Diana Moxon’s life has taken her from England to Hong Kong to Thailand to Columbia. Her radio career began with a roadtrip across America in a Chrysler Sebring convertible and a meeting with a BBC producer in Iowa. The producer got Moxon in the door, and she pitched and worked on six freelance stories for the BBC. Later, Moxon left the airwaves to be executive director at the Columbia Art League, but after 11 years there, in 2018, she took on her current volunteer position at KOPN.
Moxon hosts Speaking of the Arts, a weekly radio show about what’s new in Columbia’s arts scene. And her conversations with local creators haven’t stopped because of COVID-19. She’s still posting shows every Friday morning. Plus, she’s added a new show, One World, Same Boat, airing on KOPN at 5 p.m. on Tuesdays, where she talks with friends around the world about their lives during the coronavirus pandemic.
What led you to go on that road trip across the country?
The idea of driving across America in a convertible just sounded really sexy and glamorous. It was 2005, and I had been living in Thailand. The tsunami had just happened, and I wasn’t in Thailand at the time because my mother was dying. I was back in England. I watched all this unfold on the TV in the hospital, thinking, “Holy crap.” So mom dies, we have the funeral, I go back to Thailand, and I just think, “I can’t deal with this whole country that’s in grief right now because I’m grieving too.” I’d been there for about three years, and I decided that life is short, and you’ve got to do what you can while you can.
How did you land in mid-Missouri?
I had a press contact in this town called Columbia, Missouri. I had no idea where it was. I couldn’t find it on the map. When I left Thailand, I emailed all my press contacts and said, “I’m going to drive through America.” She said, “If you ever come to Missouri, why don’t you give me a call and come and stay?” Eventually, I was passing through Missouri, and so I gave her a call. The first night I was here, I went out to dinner with her and her husband and their best friend, and I married the best friend.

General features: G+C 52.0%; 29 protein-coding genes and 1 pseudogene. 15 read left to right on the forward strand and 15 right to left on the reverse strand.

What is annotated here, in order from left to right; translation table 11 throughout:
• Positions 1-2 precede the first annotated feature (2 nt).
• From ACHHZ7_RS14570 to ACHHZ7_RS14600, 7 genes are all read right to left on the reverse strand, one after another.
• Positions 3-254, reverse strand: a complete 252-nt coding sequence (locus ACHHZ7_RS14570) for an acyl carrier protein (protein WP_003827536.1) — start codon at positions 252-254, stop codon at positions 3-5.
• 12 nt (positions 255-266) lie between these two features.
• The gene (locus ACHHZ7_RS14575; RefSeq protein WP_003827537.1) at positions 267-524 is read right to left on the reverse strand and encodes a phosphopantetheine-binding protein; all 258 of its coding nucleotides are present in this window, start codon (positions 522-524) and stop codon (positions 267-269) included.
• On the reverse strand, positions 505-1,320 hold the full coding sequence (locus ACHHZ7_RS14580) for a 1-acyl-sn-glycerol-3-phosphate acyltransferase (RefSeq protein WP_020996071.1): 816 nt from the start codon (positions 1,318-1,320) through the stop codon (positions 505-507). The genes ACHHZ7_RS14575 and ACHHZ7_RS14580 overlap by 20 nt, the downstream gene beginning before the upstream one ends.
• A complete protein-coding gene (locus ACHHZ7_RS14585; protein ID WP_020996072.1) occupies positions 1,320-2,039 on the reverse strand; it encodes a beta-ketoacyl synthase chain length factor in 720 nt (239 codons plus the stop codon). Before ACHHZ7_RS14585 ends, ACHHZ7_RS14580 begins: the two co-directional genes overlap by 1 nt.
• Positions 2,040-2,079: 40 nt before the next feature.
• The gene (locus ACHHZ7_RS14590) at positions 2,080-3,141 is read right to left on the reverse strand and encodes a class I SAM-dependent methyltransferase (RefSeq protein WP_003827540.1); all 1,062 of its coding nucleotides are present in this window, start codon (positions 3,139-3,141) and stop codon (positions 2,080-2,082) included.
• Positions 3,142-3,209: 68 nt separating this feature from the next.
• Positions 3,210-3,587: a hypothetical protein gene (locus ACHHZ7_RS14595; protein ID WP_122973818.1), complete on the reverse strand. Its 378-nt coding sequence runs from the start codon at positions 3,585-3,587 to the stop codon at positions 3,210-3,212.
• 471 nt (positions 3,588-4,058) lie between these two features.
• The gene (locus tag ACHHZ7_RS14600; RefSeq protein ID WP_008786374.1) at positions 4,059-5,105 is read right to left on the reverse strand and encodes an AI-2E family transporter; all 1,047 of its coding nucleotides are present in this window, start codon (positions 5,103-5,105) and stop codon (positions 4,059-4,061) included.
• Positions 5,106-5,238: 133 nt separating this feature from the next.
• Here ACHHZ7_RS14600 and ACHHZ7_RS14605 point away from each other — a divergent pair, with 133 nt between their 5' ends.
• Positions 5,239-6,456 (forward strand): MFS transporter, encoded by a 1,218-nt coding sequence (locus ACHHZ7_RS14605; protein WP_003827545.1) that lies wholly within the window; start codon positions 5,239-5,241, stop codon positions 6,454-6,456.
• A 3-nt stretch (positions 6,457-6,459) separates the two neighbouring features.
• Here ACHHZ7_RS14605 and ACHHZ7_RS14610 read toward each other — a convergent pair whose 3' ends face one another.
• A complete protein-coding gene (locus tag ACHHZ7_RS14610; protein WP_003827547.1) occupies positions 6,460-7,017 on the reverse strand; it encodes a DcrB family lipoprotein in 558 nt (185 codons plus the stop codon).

How has the pandemic affected Columbia’s art community?
A lot of people are being really creative about trying to do things from home. We have all the technology, amazingly; it’s just how fast can we learn it? What tools exist so we can make our art accessible to people through the virtual world? I’m so impressed by everything I’ve seen and how creative everybody has been. We’re all turning to the arts. Whether it’s crocheting or sourdough bread-baking or writing, everybody is creating. It has taken this to show people their absolute need, at a basic human level, to make art and to create.
We want to offer our art for free. We want it to be a comfort to everybody who’s stressed and stuck at home. But at the same time, everybody is still paying rent. So how do you walk the fine line between, “I want to give my stuff away for free,” and “I also have to pay the bills?”
How did you come up with the idea for One World, Same Boat?
I wanted to do a new show that was fitting for the time. I wanted to reach out to people around the world that I know and say, “What does this situation look like from where you sit?” Every week, I travel digitally around the world, and I check in with people. I do about half-hour chats, and then I distill it down to a five-minute edited audio postcard.
You don’t hear me. You just hear the person talking about what the lockdown situation is. What are you worried about? What do you hope for? What are you missing? What’s the view out your window? Then at the end, they choose a piece of music that’s from their city. Because I can’t use music in the podcast without the artist’s permission, I have a Spotify playlist that goes with the podcast so you can listen on Spotify to the music that people chose.